Levinas was fascinated by the “close to life” uniquely human experiences and phenomena of the ineffable, the hyperbolic, and the paradoxical tensions between the extremes of good and evil, mercy and violence, and of course, totality and infinity.  Late in Levinas’ life, nowhere are these contrasts more evident than in his attachment to and focus on the writings of the Jewish-Russian author Vascilly Grossman, particuarly his novel Life and Fate, which was banned and confiscated during the Khrushchev regime because of its comparisons of Stalinism to Naziism.   Levinas was captivated by the radically local and intimate acts of “goodness without witnesses” (Grossman, 2006, p. 391) because they resist language and reason and therefore transcend ideology, dogma, and strucural formulation of any kind.  The transcendence or priority of Ethics manifests through the senseless self-sacrifice in acts of mercy where the human innocent appeal is made and lives as a redemptive possibility that overwhelms ontology and interrupts systems of violence and rhetoric.  The paradox of this “small goodness” or “la petite bonté”, is that it is gratuitous and “senseless, pathetic” in its concreteness, without hope or promise of consolation or redemption and therefore, beyond the reach of meaning and being.


In this world, we are often overwhelmed by totalizing and objectifying systems inherent in the realms of politics and institutional bureaucracy, where each person becomes reduced to a composite of a statistic or demographic, a number or a diagnostic classification, an object of scrutiny and dissection, and a cog in various economic machines.  We are living the truth of van den Berg’s (1972) “dis-ease” of loneliness, socially distanced, and perpetually living our loss of human connection and dignity.  In this context, the contrast of even the smallest of mercies stands out starkly as ethical awakening in the excessive presence of the face of the Other.  The humanity of the human reveals itself in the little goodnesses that emerge unlooked for and unrecorded.  In this conference, we invite you to consider how these actions of mercy and their movements of transcendence have been at play in your work and in your everyday life.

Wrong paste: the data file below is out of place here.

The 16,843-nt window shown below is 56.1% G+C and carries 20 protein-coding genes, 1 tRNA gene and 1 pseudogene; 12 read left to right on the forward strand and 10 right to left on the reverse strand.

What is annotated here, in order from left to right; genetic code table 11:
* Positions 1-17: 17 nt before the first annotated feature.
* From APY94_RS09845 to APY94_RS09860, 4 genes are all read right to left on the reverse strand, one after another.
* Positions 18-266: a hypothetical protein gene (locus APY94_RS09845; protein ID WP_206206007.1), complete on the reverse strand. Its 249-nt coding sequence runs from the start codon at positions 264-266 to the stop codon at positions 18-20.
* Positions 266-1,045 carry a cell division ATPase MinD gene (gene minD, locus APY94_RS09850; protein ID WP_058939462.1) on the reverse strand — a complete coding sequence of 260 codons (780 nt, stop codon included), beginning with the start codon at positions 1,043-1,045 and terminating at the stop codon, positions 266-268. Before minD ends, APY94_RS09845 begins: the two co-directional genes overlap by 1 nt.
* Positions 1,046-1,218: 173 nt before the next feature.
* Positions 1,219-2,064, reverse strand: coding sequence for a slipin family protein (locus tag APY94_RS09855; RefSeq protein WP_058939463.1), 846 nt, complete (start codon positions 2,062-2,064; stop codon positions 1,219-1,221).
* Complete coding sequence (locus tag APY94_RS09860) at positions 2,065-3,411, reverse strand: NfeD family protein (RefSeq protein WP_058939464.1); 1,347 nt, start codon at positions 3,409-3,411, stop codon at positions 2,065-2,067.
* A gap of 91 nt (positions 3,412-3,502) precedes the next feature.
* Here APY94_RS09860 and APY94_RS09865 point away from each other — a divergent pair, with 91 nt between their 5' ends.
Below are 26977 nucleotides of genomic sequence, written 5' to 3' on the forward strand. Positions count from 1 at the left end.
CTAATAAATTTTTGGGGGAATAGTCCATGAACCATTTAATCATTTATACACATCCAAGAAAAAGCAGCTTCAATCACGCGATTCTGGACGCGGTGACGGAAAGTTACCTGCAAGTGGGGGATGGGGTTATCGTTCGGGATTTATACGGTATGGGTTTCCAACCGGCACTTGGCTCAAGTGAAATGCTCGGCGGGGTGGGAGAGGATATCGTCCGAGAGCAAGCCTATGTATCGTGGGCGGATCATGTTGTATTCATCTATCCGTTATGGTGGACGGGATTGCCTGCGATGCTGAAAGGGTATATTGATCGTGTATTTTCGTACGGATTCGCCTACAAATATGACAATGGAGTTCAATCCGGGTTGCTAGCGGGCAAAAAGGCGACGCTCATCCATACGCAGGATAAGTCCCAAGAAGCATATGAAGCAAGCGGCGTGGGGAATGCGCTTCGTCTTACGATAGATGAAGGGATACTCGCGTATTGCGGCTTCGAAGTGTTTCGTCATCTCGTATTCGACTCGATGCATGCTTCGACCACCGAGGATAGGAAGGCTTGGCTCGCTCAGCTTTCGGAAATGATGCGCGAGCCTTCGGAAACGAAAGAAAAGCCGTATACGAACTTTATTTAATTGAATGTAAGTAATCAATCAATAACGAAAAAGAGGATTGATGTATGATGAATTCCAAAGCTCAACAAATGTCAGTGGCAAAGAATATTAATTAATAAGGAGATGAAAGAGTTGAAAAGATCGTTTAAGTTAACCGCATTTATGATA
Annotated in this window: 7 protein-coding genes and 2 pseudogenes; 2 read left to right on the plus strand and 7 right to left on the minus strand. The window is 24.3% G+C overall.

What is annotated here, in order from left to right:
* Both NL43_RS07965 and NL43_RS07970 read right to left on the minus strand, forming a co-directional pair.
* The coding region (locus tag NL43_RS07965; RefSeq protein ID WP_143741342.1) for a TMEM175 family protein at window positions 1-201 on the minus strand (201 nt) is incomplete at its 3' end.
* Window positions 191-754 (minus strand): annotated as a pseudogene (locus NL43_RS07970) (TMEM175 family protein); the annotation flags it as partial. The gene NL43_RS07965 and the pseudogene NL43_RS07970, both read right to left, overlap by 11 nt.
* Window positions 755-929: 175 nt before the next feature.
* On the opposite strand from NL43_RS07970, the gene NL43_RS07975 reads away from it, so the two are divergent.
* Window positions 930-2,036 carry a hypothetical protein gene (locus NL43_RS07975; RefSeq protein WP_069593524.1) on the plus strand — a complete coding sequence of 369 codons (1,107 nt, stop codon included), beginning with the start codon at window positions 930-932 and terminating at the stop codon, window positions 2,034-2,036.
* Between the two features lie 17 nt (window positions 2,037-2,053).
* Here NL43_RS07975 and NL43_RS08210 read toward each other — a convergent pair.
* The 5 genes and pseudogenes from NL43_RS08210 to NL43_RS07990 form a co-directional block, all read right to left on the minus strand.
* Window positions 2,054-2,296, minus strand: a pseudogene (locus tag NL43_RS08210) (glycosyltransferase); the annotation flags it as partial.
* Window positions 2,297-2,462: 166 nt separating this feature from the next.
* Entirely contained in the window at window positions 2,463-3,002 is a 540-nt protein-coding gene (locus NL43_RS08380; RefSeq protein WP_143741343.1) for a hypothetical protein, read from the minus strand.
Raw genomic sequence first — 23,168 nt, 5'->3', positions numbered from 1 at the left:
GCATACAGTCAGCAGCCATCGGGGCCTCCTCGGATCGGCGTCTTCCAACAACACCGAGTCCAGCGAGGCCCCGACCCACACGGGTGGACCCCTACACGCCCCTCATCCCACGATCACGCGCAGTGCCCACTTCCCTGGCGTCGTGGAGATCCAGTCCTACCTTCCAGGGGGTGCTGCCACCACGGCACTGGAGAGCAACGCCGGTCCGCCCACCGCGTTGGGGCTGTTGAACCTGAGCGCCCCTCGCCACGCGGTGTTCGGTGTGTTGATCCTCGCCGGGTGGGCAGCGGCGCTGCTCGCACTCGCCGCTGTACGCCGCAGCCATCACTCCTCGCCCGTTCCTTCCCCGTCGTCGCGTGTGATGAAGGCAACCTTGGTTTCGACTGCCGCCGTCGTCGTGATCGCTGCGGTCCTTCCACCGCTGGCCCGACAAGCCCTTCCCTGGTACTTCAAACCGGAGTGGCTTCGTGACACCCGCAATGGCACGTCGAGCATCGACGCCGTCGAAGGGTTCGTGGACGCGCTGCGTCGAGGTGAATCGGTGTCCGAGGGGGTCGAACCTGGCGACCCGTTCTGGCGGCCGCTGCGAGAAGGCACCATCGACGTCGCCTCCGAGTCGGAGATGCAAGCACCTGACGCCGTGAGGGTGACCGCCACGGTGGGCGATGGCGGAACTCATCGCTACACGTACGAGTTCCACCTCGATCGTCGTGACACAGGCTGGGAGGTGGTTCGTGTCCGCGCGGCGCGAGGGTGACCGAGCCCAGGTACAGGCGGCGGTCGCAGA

In 2003, the first Psychology for the Other conference began as a small seminar gathering of scholars, therapists, students and researchers to explore topics raised by Levinas in the application of a Psychology For the Other.  The emphasis on this word For has been essential to the training of Masters level clinicians in the Seattle University Masters of Arts in Psychology (MAP) program for close to 40 years.  Our beloved friend and mentor, Dr. George Kunz, helped us to deepen into a conversation that helped us to look for each other beyond the totalizing roots of our rhetoric, language, or even thought itself. This question of “Who is this For?” has become central to the training of therapists and our ongoing work as human beings to become radically and endelessly decentered by the unforeseen and unfathomable mystery of the Other. 


In 2016, this conversation centered on the exploration of how love makes us vulnerable.  In 2017, we continued to apply this theme to how this vulnerability inspires the interruptive movement of apology, the movement away from self.  And in 2018, we gathered into all of these conversations around how justice moves through us from the Other.  The movements and meanings of all three of these themes are saturated in our modern dilemmas in our world today. Last year in 2021, our virtual conference explored how vulnerability and humility allows for the paradox of power and weakness to inspire us to social action.  The idea of humility and vulnerability is foundationally salient for this year’s conversation around mercy and the gratuitous and paradoxically powerful roots of goodness in small acts of unconscious and mostly unwitnessed kindness.  These are the seeds which scaffold Levinas’ claim that “only the excess of beatitude will respond to the excess of evil” (Levinas, 1998, p. 132.)  This year, as we begin to emerge from the pandemic and come to gather again in person, we ask how can our witness of these small mercies inspire us to acts of transcendence in therapeutic work and everyday life?

Notification of approved papers was sent September 1, 2022  Please direct questions to Dr. Claire LeBeau:  

We're looking forward to seeing you this year!